"Demobilization day will find television a fully explored but wholly unexploited field. We can anticipate a widespread demand for consumer goods such as television sets, many factories able and ready to convert back from war production to such consumer goods, and all the other factors necessary for the most rapid postwar period television expansion.

"I think it quite likely that during the postwar period television will be one of the first industries arising to serve as a cushion against unemployment and depression. Radio broadcasting served that function in a measure during the 1920's, though at the close of the war wireless was far less developed than television will be at the close of this war. There is no reason now apparent why we should not aim at a 50,000,000-set television industry mirroring the present 50,000,000-set broadcast industry."

Philco Corp.

"Approximately $25,000,000 has been invested in television research and development by the radio industry to get television ready for the public. Probably never before has the product of a great new industry been so completely planned and so highly developed before it was offered to the public as has television. Through long years of research and development, the television art has been so perfected that the product itself and the service it renders will be ready for the public in a highly-developed state as soon as the war is over.

"The best evidence that the public thinks well of television is the universal response that comes from those who have a chance to see it. As soon as television receivers can be made and sold, the public will eagerly buy them in tremendous quantities. It may be possible to produce and sell table model television receivers for as little as $125 after the war. Larger 'projection type' sets, giving a picture 24 inches by 18 inches may cost up to $400."

General Electric

"As we see it there will be two major applications for television after the war. The first, and perhaps the most important is broadcast television which will add a new dimension to home entertainment and will provide one of the most powerful mass advertising media ever developed. Secondly, there is industrial television in which pictures and sound will be carried by wires or by radio transmitters from one point to another for various private commercial uses. For example - industrial television might be used as a powerful merchandising medium by a department store. The fashion show taking place on the eighth floor might be wired to display projectors located on all other floors of the store and in the show windows, enabling shoppers throughout the store to see the latest styles.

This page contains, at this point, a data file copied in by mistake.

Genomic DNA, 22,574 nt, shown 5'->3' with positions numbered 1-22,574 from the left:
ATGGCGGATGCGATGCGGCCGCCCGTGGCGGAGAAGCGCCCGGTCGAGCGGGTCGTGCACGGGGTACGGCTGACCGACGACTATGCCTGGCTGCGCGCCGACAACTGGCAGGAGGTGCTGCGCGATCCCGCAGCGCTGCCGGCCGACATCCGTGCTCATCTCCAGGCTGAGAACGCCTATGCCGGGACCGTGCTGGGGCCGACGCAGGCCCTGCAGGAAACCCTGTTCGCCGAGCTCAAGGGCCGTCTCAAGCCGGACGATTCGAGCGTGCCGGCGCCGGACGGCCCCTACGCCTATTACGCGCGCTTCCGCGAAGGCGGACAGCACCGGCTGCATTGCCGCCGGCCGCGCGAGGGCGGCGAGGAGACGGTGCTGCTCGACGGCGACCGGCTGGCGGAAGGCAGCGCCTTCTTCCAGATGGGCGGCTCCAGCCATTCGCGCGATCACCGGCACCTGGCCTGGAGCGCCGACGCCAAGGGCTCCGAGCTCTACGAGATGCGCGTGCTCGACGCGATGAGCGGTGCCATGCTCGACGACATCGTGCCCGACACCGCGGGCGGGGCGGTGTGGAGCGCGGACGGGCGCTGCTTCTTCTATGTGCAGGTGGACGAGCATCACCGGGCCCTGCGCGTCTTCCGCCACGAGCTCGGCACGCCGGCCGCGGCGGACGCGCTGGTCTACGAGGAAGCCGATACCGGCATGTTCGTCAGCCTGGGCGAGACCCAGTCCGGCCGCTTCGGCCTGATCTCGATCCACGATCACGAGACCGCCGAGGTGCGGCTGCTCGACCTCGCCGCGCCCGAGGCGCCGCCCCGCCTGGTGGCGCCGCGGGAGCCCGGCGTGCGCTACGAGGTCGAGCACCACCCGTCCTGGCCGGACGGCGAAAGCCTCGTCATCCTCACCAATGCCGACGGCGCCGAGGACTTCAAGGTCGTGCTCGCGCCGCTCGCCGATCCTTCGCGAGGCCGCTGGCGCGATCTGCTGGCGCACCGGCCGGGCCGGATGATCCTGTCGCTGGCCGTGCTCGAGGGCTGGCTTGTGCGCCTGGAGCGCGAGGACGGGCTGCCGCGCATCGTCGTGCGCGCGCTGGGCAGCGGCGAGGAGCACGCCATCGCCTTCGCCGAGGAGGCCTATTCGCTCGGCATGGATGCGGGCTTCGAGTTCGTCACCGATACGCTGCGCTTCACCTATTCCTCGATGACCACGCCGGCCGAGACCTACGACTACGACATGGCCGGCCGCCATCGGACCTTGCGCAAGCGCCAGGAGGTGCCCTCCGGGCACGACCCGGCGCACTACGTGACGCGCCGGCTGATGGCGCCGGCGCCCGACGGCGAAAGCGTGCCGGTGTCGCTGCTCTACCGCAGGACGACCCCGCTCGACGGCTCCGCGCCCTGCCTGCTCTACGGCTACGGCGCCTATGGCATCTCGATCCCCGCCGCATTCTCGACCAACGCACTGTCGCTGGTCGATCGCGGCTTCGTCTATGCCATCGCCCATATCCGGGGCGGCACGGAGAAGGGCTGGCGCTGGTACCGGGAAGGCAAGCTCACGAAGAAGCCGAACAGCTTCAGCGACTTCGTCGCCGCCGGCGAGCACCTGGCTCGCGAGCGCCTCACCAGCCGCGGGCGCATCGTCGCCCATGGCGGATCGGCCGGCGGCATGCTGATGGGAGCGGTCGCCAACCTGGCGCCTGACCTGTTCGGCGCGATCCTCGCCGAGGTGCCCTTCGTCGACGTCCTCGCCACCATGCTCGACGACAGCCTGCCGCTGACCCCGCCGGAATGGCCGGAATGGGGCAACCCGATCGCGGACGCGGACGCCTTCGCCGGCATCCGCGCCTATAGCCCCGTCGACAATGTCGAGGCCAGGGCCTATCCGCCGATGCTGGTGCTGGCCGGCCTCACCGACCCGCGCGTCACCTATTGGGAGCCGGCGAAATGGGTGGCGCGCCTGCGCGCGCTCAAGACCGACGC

"Theater television may well be of the industrial variety. A live-talent program originated at a central point could be wired to a number of theaters and then projected on the regular theater screens. News and sporting events could be made available to the audiences of a large number of theaters by such a system."

Columbia Broadcasting System

"Almost total military secrecy surrounds the surging story of electronic progress in the war. But the effect of this progress on U. S. post-war television - if the television industry will seize it - is well known to nearly every engineer who has worked, often around the clock, on the deadly electrons of war.

"Enough has already been done - developed, tested, proved, and put to work - to strike off the technical shackles that held prewar television to a relatively coarse-screen picture; enough to free television from the straitjacket of narrow-band, black-and-white transmission; enough to promise pictures twice as large and twice as rich in detail, as well as pictures in full and brilliant color. Enough, in sum, to make the 'good-enough' pictures of prewar vintage seem not good enough at all, in terms of postwar possibilities."

Farnsworth Corp.

"Television will enliven and broaden your life more than you can now appreciate. It will become part of your daily life just as radio is today."

"It will be housed in a handsome cabinet, differing from a radio cabinet only in that it brings you sight as well as sound of distant events while they are taking place! As with radio, you select and tune in the programs you want.

"Television is a new service with characteristics and powers peculiar unto itself. It combines qualities of movies, newspapers, radio, and stage. Television will bring you entertainment ... Broadway or Hollywood openings, operas, plays, movies, concerts.

"It will show news being made ... spot news of fires, parades, politics, disasters, picked up by traveling television cameras ... commentators who can illustrate maps and places and people.

"And it will bring you advertising, show you the products, how to use and care for them.

"Television will be your window opening on the world - a magic window that gives eyes to radio, and will give you a sense of personal participation in faraway events as they happen."

Dumont Laboratories

"We are standing on the threshold of the Age of Television!"

"Soon, imagination and genius, freed of wartime limitations, will be breathing vibrant life into television's magnificent promise.

"Television did not come to a technical standstill when America entered the war. When the new science of electronics was drafted for the creation of secret weapons, the technical progress of television continued in many specialized ways ... resulting in countless refinements in high-frequency circuits, in precision methods of manufacture, and many hush-hush developments of important benefit to television which may not be discussed at this time."





Posted  January 11, 2015